(USA, 104 min.)
Dir. Doug Ellin, Writ. Doug Ellin, Rob Weiss
Starring: Adrian Grenier, Kevin Connolly, Kevin Dillon, Jerry Ferrara, Jeremy Piven
Entourage certainly has its laughs, though, as this movie of the show that’s essentially Sex and the City for guys offers a big screen brodown that satirizes Hollywood and the high life. This episode of Entourage sees Vince decide to reignite his career and sidestep that scandal of a recent divorce by demanding that he direct his next film. That film, of course, is a mega-budget tent-pole production beyond the means of any inexperienced upstart, and his debacle to finish the film reunites him with his agent-turned-studio-head Ari Gold (Jeremy Piven). It’s up to Ari to save Vince’s career as he’s presumable done in the past.
Piven is easily the top reason to see the film, much like he is with the series. Ari’s loud, obnoxious, self-serving mojo hits the mark every time thanks to the gusto of Piven’s performance. Characters like these are often why TV-to-film transitions work, since they give viewers exactly what they want and expect from either formula. He’s a hoot.
The other guys in the Entourage gang are a mixed posse. Eric (Kevin Connolly) faces the consequences of being a hounddog while Johnny Drama (Kevin Dillon) faces the consequences of jacking off at Vince’s pool. Turtle (Jerry Ferrara) provides some amiable filler, and the guys drive around, scope out chicks, drink, eat salad, and party it up. There’s a movie somewhere in here.
Said movie can somewhat be found in the storyline in which Vince, Ari, and the motley crew negotiate with a hillbilly rich kid named Travis (Haley Joel Osment), the son of the film’s financier (Billy Bob Thornton). Travis thinks the film stinks, especially for Drama’s performance, but Ari and Vince know that Drama’s been seeing the Oscar ever since the project got the green light, so they fight to save both the film and the fraternal bond of the entourage.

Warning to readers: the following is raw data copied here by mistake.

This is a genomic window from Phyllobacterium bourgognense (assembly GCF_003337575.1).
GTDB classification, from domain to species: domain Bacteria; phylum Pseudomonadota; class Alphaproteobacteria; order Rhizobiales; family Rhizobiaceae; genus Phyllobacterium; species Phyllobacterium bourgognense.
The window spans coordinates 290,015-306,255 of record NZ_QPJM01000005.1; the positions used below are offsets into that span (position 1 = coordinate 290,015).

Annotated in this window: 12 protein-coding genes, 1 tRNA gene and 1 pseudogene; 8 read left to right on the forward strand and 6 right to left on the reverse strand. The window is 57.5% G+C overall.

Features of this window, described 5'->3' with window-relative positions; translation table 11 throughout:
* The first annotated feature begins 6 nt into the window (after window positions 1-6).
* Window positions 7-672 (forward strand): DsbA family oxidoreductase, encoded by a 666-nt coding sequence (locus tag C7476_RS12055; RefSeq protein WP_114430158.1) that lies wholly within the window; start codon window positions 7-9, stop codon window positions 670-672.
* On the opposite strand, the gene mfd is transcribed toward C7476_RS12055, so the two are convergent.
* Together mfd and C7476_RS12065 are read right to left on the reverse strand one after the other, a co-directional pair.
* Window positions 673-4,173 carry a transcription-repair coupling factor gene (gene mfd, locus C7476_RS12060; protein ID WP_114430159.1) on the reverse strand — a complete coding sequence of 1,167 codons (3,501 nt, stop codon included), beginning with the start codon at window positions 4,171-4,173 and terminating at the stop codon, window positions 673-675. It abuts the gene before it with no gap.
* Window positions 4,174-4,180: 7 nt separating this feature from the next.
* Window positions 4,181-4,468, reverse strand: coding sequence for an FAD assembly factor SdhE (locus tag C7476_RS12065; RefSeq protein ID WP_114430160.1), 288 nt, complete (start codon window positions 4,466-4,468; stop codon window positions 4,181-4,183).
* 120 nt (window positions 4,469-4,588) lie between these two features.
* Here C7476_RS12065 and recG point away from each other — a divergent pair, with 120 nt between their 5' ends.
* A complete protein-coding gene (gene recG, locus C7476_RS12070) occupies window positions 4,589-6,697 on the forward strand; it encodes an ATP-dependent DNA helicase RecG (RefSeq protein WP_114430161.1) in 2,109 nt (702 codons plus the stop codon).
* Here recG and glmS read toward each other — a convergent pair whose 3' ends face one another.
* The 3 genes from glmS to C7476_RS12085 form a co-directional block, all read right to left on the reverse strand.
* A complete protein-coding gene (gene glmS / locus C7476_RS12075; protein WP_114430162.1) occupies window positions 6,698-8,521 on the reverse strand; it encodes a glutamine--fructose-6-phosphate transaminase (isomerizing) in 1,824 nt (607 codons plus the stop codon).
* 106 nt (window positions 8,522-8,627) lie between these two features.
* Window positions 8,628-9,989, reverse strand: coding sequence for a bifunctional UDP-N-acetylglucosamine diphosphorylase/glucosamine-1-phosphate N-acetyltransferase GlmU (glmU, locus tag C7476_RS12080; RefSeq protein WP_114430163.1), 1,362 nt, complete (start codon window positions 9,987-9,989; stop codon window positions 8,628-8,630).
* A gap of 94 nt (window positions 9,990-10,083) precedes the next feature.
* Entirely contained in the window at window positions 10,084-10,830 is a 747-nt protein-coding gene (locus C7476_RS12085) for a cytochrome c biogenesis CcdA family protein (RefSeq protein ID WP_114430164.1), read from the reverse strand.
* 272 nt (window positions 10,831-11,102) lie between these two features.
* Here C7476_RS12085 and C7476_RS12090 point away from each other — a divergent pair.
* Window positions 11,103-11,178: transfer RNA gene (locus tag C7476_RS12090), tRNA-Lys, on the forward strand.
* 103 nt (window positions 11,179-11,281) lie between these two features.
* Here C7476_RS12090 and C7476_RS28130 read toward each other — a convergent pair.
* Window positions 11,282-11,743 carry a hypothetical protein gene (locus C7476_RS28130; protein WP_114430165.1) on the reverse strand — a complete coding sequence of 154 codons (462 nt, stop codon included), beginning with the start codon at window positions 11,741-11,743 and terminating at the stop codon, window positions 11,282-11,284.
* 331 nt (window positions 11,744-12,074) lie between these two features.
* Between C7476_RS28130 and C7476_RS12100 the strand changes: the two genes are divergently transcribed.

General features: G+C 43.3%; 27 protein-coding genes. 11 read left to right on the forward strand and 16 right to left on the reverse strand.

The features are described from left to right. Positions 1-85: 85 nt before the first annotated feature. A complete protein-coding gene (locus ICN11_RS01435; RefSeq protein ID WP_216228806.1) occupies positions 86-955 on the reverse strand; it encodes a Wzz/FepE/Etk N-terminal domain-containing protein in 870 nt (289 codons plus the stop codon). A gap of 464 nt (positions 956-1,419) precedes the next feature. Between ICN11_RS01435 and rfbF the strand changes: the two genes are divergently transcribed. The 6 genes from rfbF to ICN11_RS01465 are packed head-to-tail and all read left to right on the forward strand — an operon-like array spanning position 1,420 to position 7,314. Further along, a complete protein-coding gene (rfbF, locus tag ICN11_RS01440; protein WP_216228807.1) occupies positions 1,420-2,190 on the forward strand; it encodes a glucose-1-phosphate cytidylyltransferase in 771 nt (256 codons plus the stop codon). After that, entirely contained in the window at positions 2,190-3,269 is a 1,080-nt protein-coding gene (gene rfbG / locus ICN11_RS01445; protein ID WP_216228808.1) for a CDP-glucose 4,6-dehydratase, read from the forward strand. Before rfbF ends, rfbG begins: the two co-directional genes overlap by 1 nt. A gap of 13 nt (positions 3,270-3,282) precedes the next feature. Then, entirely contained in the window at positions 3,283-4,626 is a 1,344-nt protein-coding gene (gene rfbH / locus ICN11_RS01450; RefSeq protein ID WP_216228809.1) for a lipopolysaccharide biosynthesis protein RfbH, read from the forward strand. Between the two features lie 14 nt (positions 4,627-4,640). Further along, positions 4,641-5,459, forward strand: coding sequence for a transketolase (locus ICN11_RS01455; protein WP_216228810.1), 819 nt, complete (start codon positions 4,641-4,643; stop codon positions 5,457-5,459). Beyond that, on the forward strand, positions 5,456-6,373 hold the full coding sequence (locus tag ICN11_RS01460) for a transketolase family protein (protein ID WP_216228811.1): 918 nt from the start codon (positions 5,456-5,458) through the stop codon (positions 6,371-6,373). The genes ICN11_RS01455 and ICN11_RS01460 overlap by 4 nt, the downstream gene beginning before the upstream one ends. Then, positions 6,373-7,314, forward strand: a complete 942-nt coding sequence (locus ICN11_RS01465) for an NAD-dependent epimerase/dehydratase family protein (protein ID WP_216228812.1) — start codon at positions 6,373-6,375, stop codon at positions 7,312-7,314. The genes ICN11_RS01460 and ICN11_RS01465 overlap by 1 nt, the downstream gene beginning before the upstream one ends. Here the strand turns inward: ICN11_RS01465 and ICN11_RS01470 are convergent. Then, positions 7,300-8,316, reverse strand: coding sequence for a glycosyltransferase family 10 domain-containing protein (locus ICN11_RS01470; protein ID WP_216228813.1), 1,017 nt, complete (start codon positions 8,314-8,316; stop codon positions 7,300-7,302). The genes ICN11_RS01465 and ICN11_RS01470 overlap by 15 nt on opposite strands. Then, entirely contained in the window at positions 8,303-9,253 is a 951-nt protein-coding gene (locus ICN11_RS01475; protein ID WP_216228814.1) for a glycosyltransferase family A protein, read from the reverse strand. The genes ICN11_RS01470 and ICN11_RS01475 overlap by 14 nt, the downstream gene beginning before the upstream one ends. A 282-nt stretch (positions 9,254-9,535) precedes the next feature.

Director Doug Ellin, creator of the show, directs Entourage slickly and competently, but it looks and plays like a high-end television show projected onto the big screen. It’s stylish, serviceable, and a strike against the film’s existence. Compared to the first Sex and the City movie, which opened up the show both in terms of scope and style, Entourage doesn’t bring enough to the table for the average moviegoer who hasn’t followed the gang for years. Travis, though, would probably love it.
Members of the audience who aren’t previous Entourage fans might also be uncomfortable with the shaky line that the film walks between smart satire and silly sexism. There are ample booties and boobies on display, bonuses for the film edition, that frequently counteract the lessons the guys learn about respecting the women in their lives. The film degrades and objectifies women (if consciously so) and the jokes on the arrogance and sense of entitlement that comes along with being a baller misfire more often than they hit the mark.
The jokes that do hit, however, are often hilarious jabs at the excess and lunacy of Hollywood. This excess comes best in the near-assaultive blast of celebrity cameos that sparkle through the film like pieces of bling. Gags with Liam Neeson (ever the sport) and Kelsey Grammar are the funniest, while others are impressive gets of a friend-of-a-friend who wants to join the party. The cameos are glitter, so all Entourage needs is a better story to serve some Christal. The cameos are also filler, a smokescreen for the fact that Entourage isn’t a film, but a party.
Rating: ★★½ (out of ★★★★★)
Entourage opens in theatres on June 3rd.